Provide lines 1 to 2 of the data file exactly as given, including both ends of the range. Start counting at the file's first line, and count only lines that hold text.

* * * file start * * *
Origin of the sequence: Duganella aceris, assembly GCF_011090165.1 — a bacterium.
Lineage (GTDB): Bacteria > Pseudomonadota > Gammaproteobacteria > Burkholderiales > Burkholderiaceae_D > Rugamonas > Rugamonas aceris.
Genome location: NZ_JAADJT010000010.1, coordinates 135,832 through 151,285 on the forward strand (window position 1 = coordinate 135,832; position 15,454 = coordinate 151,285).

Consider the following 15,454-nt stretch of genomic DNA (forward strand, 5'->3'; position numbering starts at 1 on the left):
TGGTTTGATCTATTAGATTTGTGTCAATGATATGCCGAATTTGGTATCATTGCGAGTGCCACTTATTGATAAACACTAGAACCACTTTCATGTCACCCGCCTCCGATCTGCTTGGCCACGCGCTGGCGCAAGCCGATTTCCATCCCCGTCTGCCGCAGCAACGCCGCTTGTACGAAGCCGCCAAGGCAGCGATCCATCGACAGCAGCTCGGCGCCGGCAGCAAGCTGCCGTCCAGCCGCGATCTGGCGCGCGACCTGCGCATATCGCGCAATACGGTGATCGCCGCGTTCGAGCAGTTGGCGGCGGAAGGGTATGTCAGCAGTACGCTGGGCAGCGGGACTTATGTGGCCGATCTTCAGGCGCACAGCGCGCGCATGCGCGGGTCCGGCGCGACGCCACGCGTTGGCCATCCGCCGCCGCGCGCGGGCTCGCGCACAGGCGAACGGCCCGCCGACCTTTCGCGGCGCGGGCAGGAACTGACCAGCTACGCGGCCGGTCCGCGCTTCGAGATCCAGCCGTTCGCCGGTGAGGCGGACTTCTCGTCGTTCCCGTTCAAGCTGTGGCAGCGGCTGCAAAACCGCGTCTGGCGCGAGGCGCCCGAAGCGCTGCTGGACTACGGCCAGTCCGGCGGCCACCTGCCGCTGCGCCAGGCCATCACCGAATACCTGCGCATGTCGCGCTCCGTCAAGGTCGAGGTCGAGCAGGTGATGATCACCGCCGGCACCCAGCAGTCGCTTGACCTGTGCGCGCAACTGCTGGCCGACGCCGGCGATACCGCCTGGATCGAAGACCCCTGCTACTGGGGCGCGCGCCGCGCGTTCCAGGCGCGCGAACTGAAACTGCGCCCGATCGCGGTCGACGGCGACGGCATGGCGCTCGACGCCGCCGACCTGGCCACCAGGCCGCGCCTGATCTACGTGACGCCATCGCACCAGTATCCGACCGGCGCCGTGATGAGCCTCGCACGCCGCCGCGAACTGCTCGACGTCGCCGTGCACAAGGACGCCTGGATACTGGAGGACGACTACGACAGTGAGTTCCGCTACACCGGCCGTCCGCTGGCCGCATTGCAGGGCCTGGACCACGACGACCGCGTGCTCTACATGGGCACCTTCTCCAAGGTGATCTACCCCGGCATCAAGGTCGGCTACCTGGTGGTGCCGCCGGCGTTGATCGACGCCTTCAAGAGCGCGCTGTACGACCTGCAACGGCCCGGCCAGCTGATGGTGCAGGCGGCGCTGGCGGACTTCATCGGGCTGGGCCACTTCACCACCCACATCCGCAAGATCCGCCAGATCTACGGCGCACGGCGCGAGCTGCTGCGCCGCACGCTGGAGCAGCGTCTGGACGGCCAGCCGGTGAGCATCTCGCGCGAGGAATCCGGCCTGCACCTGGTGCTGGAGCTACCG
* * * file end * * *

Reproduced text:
Origin of the sequence: Duganella aceris, assembly GCF_011090165.1 — a bacterium.
Lineage (GTDB): Bacteria > Pseudomonadota > Gammaproteobacteria > Burkholderiales > Burkholderiaceae_D > Rugamonas > Rugamonas aceris.